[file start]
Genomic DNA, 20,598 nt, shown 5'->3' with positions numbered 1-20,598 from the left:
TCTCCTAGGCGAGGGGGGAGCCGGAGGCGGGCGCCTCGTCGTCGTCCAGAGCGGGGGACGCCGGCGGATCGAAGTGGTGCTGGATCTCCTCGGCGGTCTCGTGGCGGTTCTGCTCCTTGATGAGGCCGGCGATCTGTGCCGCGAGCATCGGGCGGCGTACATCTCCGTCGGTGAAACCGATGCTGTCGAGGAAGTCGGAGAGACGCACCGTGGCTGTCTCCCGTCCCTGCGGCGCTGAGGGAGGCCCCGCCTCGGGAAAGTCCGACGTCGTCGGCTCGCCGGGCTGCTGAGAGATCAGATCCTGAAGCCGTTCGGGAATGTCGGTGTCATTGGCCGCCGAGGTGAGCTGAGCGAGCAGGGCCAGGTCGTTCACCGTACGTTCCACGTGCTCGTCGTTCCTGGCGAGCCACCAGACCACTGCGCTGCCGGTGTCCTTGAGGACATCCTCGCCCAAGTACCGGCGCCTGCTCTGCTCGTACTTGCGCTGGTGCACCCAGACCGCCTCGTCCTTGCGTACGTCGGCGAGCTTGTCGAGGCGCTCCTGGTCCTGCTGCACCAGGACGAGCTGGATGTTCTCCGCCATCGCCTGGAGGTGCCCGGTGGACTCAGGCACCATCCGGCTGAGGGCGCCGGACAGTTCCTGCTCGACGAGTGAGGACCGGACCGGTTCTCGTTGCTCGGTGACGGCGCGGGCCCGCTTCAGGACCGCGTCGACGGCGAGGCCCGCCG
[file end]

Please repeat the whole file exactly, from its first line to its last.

Genomic DNA, 20,598 nt, shown 5'->3' with positions numbered 1-20,598 from the left:
TCTCCTAGGCGAGGGGGGAGCCGGAGGCGGGCGCCTCGTCGTCGTCCAGAGCGGGGGACGCCGGCGGATCGAAGTGGTGCTGGATCTCCTCGGCGGTCTCGTGGCGGTTCTGCTCCTTGATGAGGCCGGCGATCTGTGCCGCGAGCATCGGGCGGCGTACATCTCCGTCGGTGAAACCGATGCTGTCGAGGAAGTCGGAGAGACGCACCGTGGCTGTCTCCCGTCCCTGCGGCGCTGAGGGAGGCCCCGCCTCGGGAAAGTCCGACGTCGTCGGCTCGCCGGGCTGCTGAGAGATCAGATCCTGAAGCCGTTCGGGAATGTCGGTGTCATTGGCCGCCGAGGTGAGCTGAGCGAGCAGGGCCAGGTCGTTCACCGTACGTTCCACGTGCTCGTCGTTCCTGGCGAGCCACCAGACCACTGCGCTGCCGGTGTCCTTGAGGACATCCTCGCCCAAGTACCGGCGCCTGCTCTGCTCGTACTTGCGCTGGTGCACCCAGACCGCCTCGTCCTTGCGTACGTCGGCGAGCTTGTCGAGGCGCTCCTGGTCCTGCTGCACCAGGACGAGCTGGATGTTCTCCGCCATCGCCTGGAGGTGCCCGGTGGACTCAGGCACCATCCGGCTGAGGGCGCCGGACAGTTCCTGCTCGACGAGTGAGGACCGGACCGGTTCTCGTTGCTCGGTGACGGCGCGGGCCCGCTTCAGGACCGCGTCGACGGCGAGGCCCGCCG